There has been increasing awareness and interest in the role of the senses in qualitative research. We build on this work by focusing on the use of material objects in research. Using material objects in qualitative research, particularly those selected by research participants, offers a different kind of engagement that can add richness and complexity to the knowledge generated. Material objects can either be participant-selected or researcher-selected, each having its own benefits and challenges. Using examples, we explore how participants sensorially engage with these objects, using visual, auditory, olfactory, and tactile means. This engagement with material objects, particularly those that are personally meaningful to participants, is useful when examining research topics that may be sensitive or abstract; it offers the potential for participants to identify salient associations and/or express what may be otherwise unsayable. We discuss practical strategies in using material objects as well as the ethical challenges and possible products of such research.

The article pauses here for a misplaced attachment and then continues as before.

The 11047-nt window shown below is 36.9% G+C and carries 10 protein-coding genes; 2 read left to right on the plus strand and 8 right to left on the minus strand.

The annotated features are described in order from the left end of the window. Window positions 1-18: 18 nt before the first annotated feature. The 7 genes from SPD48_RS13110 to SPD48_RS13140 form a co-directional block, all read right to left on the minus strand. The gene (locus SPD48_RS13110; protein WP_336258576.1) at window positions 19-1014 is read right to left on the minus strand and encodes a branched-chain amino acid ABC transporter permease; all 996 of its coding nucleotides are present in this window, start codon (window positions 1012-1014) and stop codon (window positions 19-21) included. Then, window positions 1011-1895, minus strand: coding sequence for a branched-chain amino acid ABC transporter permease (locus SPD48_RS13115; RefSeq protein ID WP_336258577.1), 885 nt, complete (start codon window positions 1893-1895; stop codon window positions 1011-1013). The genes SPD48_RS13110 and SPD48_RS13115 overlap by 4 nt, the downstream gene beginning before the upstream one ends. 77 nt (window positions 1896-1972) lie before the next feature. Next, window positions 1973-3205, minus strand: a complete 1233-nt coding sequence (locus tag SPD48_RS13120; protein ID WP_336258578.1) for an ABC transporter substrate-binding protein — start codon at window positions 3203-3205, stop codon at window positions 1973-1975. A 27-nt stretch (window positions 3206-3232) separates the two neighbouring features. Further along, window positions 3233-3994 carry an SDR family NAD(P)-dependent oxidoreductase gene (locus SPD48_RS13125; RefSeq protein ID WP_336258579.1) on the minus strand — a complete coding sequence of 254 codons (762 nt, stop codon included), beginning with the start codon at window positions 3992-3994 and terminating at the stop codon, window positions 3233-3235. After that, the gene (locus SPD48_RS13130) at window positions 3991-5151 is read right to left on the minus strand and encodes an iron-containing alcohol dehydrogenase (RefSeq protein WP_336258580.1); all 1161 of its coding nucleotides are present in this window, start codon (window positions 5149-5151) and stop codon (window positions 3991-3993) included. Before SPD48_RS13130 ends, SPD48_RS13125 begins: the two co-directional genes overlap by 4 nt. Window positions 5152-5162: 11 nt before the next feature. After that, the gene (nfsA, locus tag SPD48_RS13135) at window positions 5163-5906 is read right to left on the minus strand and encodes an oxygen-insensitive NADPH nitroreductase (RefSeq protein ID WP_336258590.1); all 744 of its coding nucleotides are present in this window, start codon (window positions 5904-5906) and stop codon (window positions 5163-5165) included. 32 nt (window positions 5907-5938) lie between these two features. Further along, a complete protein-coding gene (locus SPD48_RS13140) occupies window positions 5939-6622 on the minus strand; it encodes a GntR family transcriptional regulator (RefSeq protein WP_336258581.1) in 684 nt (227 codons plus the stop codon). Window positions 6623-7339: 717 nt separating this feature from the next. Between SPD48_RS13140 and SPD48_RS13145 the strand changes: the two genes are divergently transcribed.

Sensory Engagement, Material Objects, Interview Methods, Innovative Research Methods, Ethics
We are grateful to our colleagues for their willingness to contribute to our experimental endeavours and thank them for their generosity.
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Recommended APA Citation
Cox, S., & Guillemin, M. (2018). Enhancing Meaning-Making in Research through Sensory Engagement with Material Objects. The Qualitative Report, 23(11), 2754-2771. Retrieved from https://nsuworks.nova.edu/tqr/vol23/iss11/9